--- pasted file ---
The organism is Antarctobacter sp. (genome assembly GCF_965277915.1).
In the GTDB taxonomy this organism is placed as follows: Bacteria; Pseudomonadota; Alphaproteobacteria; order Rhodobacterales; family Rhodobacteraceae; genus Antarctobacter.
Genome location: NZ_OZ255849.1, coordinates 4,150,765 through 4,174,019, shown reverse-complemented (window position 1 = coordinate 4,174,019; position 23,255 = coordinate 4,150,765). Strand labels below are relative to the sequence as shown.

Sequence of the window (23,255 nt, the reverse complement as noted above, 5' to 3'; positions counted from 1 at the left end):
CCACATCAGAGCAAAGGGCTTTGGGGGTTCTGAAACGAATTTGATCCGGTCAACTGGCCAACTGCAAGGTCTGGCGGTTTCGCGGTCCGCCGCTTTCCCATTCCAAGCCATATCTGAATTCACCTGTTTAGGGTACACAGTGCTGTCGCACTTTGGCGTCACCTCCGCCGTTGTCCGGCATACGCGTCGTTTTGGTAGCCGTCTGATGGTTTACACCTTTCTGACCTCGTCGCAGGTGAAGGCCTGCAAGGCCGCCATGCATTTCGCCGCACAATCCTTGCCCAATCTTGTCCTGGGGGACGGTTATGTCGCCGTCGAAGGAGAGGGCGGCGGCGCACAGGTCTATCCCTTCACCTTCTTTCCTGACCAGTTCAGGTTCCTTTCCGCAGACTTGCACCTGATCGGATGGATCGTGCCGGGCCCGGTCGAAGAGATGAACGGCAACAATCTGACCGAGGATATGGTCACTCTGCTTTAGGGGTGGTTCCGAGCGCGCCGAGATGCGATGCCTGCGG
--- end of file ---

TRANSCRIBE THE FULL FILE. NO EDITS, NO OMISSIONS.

The organism is Antarctobacter sp. (genome assembly GCF_965277915.1).
In the GTDB taxonomy this organism is placed as follows: Bacteria; Pseudomonadota; Alphaproteobacteria; order Rhodobacterales; family Rhodobacteraceae; genus Antarctobacter.
Genome location: NZ_OZ255849.1, coordinates 4,150,765 through 4,174,019, shown reverse-complemented (window position 1 = coordinate 4,174,019; position 23,255 = coordinate 4,150,765). Strand labels below are relative to the sequence as shown.

Sequence of the window (23,255 nt, the reverse complement as noted above, 5' to 3'; positions counted from 1 at the left end):
CCACATCAGAGCAAAGGGCTTTGGGGGTTCTGAAACGAATTTGATCCGGTCAACTGGCCAACTGCAAGGTCTGGCGGTTTCGCGGTCCGCCGCTTTCCCATTCCAAGCCATATCTGAATTCACCTGTTTAGGGTACACAGTGCTGTCGCACTTTGGCGTCACCTCCGCCGTTGTCCGGCATACGCGTCGTTTTGGTAGCCGTCTGATGGTTTACACCTTTCTGACCTCGTCGCAGGTGAAGGCCTGCAAGGCCGCCATGCATTTCGCCGCACAATCCTTGCCCAATCTTGTCCTGGGGGACGGTTATGTCGCCGTCGAAGGAGAGGGCGGCGGCGCACAGGTCTATCCCTTCACCTTCTTTCCTGACCAGTTCAGGTTCCTTTCCGCAGACTTGCACCTGATCGGATGGATCGTGCCGGGCCCGGTCGAAGAGATGAACGGCAACAATCTGACCGAGGATATGGTCACTCTGCTTTAGGGGTGGTTCCGAGCGCGCCGAGATGCGATGCCTGCGG